In this podcast (episode #414) and blog, I talk about the interconnected mind, as well as the divisions of the mind and what each part does.
In learning about how to use our mind to manage our mind, it helps to understand the divisions of the mind and how these relate to the dynamic nature of thoughts. There are basically two ways of managing the mind: reactively, which generally ends up being messy, or proactively, which is how we clean up our mental mess. Developing a lifelong plan that helps us constantly manage thoughts and their impact is part of a proactive and strategic approach. We can even think of this as “preventative” medicine for your brain!
Understanding the divisions of the mind will help us better understand our minds and ourselves, which will equip us to manage what happens to us in the best way possible. When we understand the why, the how becomes so much easier!
The mind is divided into the conscious mind, the nonconscious mind, and the subconscious mind. To understand these 3 parts, think of a tree. The top of the tree is the conscious mind, which is our communication and behavior, or what we say and do. The tree trunk area and the grass are the subconscious mind, which are the prompts from the nonconscious mind that are just on the edge of our conscious awareness. These are those tip-of-the-tongue, can’t-quite-put-your-finger-on-it cues that evoke and trigger that feeling that something needs to be addressed—something is trying to get our attention. The nonconscious mind is the deep spiritual and phenomenally fast quantum world where our truth value, intelligence, wisdom, meaning, and thoughts with their embedded memories are stored in a swirling mass of energy.
These three parts of mind, of which the nonconscious is the biggest, form about 90 to 99 percent of who you are. Your brain and body are about 1 percent of who you are. This is based on my research and theory, The Geodesic Information Processing Theory, a summary of which is in my book Cleaning Up Your Mental Mess.
When you consciously engage the nonconscious mind through deliberate, intentional, strategic, and proactive deep thinking, you draw your thoughts, with their embedded memories, through the subconscious mind and into the conscious mind. When these thoughts arrive in the conscious mind, they’re in a malleable state, which means you can change them and reconceptualize them. You also tune in to the physical warning signals associated with how you feel, such as an increased heartrate, an adrenaline rush, a headache, or a stomachache. Next, you embrace any feelings, such as anxiety or depression, as an emotional warning signal that something is going on in your life. Instead of seeing these as negative, you see them as telling you something: you make them work for you and not against you. You do this in a celebratory way, not because you’re celebrating the painful memories but because now you’re conscious of them, which means you can change them.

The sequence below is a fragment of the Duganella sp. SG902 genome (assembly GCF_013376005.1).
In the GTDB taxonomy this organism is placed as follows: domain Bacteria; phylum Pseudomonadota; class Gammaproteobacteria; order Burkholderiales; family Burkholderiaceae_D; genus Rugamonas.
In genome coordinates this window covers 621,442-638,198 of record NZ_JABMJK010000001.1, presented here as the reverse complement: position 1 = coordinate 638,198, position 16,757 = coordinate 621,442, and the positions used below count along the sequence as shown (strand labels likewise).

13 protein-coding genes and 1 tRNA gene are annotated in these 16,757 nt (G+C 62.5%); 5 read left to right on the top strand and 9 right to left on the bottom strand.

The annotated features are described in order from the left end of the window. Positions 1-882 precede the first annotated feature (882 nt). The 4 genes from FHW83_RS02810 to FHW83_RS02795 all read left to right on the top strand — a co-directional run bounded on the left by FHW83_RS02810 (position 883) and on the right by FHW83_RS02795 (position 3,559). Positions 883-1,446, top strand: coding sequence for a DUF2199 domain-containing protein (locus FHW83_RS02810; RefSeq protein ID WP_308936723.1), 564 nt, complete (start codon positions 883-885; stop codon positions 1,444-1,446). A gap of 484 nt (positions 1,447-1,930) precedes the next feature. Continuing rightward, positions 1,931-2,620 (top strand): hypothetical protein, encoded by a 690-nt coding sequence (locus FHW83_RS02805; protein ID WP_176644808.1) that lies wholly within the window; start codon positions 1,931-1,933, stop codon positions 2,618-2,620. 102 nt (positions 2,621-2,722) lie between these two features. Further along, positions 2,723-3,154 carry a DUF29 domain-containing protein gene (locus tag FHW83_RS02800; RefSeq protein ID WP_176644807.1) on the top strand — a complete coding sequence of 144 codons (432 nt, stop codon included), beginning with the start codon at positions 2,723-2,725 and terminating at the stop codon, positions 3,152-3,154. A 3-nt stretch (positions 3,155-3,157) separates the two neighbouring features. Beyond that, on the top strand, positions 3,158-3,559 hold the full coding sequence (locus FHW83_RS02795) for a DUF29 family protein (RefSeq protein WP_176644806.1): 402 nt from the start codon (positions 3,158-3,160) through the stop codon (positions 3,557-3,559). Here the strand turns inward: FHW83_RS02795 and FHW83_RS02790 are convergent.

I’m sure you have already experienced this many times: you are just about to say or do something but stop yourself for some reason. Maybe you feel it’s the wrong timing, or that the person is already upset and it would only make matters worse. This is mind-management in action, and one of the many ways we can clean up the mental mess.
In order to make changes in our thoughts and subsequent communication, we need to be strategic, proactive, and deliberate about our thinking. We need to make an effort to be aware of what we are thinking about every day. This is self-regulation, which is really hopeful and exciting! We don’t need to be held captive to our thoughts; instead, we can capture our thoughts. Deliberate, intentional, self-regulated thinking is key to good mind-management because it starts the downstream flow into the subconscious and nonconscious mind.
For more on the divisions of the mind, listen to my podcast (episode #414) and check out my latest book Cleaning Up Your Mental Mess. If you enjoy listening to my podcast, please consider leaving a 5-star review and subscribing. And keep sharing episodes with friends and family and on social media. (Don’t forget to tag me so I can see your posts!).
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2:44 The different parts of the mind
6:45 The power of the nonconscious mind
7:30 How our experiences affect the different parts of the mind
8:25 How the mind impacts the physical brain & body
9:13 The different parts of the mind are like a tree in a forest
10:20 What happens to your mind when you sleep
11:20 The importance of awareness & mind management
14:35 Why we need to learn how to listen to the nonconscious mind
This podcast and blog are for educational purposes only and are not intended as medical advice. We always encourage each person to make the decision that seems best for their situation with the guidance of a medical professional.